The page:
There is today an overall excessive amount of stuff. The world is crowded with images, objects and constructions. This visual excessiveness adds to the ecological time-bomb we’ve arrived at and the devastation of the natural world. How is an artist, a planner, an architect to go on producing visual work? An ethical practice has to have as basis a deep respect for all sentient and non sentient beings (so as to include not only humans, but nonhuman animals, trees, plants, ecosystems and also water, air, stones…). We are but one (other) element. To recognize that we only share, briefly, this place, that we do not own the planet, forces us to reframe the way we build landscape. To be able to do that it is important to understand the kind of relations we establish with our living environment (social, mental, political, aesthetical) and to what extent we are shaped by it.
The way a landscape is built constructs a society’s fabric of ideas and thinking modes, that in turn is revealed in that society’s way of constructing and of inhabiting and relating both to space (natural and built environments) and to the other. Not only does this stems from values imposed on us or inherited by our culture(s), but also by something we apprehend unconsciously from the everyday in our living environments. I will call this fabric a Moral Landscape. In the main part of this paper I shall examine the inextricable bonds between physical space and the social and moral insertion of the human: how physical spaces determine the actions, behaviors and thoughts from those who inhabit them. Reflecting on the cause and consequence relations between Physical and Moral Landscapes.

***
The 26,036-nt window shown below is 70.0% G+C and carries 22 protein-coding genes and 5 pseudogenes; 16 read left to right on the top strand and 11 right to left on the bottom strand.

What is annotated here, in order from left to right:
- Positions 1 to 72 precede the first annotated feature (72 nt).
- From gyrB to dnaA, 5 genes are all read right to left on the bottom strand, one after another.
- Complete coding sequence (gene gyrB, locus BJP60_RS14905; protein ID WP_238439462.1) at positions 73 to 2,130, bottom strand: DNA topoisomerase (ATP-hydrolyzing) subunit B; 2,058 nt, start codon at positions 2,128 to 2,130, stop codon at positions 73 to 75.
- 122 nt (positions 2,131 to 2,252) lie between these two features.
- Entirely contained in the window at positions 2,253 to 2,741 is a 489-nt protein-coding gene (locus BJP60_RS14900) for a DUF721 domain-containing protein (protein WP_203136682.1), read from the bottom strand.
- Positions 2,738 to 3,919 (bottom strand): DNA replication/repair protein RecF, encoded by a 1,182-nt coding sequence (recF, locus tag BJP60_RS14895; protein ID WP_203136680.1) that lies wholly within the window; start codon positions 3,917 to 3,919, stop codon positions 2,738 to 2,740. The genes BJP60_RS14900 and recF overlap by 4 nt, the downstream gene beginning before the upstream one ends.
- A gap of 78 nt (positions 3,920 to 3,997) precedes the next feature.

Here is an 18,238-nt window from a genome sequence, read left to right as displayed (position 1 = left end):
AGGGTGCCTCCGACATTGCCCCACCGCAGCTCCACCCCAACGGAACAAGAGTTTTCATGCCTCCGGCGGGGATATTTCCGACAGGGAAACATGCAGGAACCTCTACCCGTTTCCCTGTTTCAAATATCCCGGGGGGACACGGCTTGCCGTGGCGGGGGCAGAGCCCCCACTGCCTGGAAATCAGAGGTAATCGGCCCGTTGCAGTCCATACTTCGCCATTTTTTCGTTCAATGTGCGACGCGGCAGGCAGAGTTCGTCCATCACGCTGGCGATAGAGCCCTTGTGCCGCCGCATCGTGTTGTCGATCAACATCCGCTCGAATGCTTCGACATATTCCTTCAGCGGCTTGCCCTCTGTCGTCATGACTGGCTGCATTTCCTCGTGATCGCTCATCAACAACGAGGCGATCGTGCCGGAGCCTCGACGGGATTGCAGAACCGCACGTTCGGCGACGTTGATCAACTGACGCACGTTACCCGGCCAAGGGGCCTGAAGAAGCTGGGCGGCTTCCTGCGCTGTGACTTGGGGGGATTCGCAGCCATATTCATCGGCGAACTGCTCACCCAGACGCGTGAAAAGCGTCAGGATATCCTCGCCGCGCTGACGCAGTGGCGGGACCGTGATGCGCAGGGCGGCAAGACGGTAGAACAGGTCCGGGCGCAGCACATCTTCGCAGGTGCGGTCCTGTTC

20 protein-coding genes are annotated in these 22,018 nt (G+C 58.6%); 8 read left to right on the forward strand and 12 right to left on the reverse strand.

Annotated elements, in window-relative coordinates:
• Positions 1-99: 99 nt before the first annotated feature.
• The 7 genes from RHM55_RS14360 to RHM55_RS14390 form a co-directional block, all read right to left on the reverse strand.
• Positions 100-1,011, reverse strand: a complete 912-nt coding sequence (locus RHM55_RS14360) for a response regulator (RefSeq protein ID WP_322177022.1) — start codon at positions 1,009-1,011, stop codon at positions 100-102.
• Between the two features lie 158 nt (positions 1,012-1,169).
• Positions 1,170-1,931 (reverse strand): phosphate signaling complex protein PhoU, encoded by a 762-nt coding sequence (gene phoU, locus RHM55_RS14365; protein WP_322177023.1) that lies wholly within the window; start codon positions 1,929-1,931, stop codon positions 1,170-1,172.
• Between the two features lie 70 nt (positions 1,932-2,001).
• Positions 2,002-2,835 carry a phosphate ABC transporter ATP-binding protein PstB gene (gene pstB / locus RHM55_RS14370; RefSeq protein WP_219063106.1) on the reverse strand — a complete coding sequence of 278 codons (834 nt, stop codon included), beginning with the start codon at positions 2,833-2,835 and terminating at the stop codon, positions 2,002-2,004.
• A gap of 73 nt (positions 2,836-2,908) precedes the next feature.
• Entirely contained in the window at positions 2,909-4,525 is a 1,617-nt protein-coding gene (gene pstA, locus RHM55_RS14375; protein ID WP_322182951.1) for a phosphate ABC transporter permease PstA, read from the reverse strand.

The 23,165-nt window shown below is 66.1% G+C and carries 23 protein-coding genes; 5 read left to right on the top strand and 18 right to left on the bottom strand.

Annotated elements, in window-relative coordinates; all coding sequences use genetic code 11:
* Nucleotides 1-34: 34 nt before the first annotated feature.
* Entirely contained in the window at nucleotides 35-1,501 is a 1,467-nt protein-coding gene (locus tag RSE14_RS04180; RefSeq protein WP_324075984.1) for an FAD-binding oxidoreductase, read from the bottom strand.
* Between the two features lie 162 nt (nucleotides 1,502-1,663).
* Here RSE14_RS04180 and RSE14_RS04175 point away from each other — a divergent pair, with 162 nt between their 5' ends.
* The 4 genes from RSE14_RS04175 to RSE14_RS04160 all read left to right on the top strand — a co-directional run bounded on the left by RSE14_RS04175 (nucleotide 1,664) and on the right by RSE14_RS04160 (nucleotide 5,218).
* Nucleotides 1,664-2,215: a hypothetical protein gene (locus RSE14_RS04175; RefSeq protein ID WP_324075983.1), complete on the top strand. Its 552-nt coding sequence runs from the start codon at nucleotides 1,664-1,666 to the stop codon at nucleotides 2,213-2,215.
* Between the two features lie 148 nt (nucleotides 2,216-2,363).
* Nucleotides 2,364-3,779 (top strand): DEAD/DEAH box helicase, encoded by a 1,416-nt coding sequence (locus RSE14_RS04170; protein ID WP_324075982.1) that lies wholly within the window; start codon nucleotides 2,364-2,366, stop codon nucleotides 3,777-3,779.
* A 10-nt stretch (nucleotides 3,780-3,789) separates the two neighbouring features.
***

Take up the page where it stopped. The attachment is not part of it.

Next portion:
I will then propose that in order to produce a sustainable, ethical work, and build an informed moral landscape it is first and foremost necessary to clean, to remove the excessive. To be able to implement in human-constructed environments an awareness of our vital dependency of an entire ecosystem, an understanding that every project has ecological implications (both locally and on the natural world at large), it will be then necessary to focus on the relationship of a site with its surroundings, to critically weigh the need to construct, and to be aware of how that construction (if it is to proceed) will affect both the experience of being in that space and the space itself. Having man as starting point and measure (even when planning a park one is designing it for people to use it, so one should have man’s wellbeing in mind) – but man as part of an intricately intertwined web of diverse factors, not relegating to an inferior degree of importance the well-being of the other elements of that web – awakening ethical and aesthetical awareness by bringing nature back to the urban (built) environment.
Moirika Reker, Artist, PT
Harvard Citation Guide: Reker, M. (2012) “Listen, a wind died. Do you not realize that we are gardeners and not flowers?”, International Society for the Philosophy of Architecture, [blog] 20 May 2012, Available at: https://isparchitecture.wordpress.com. [Accessed: 01 June 2012].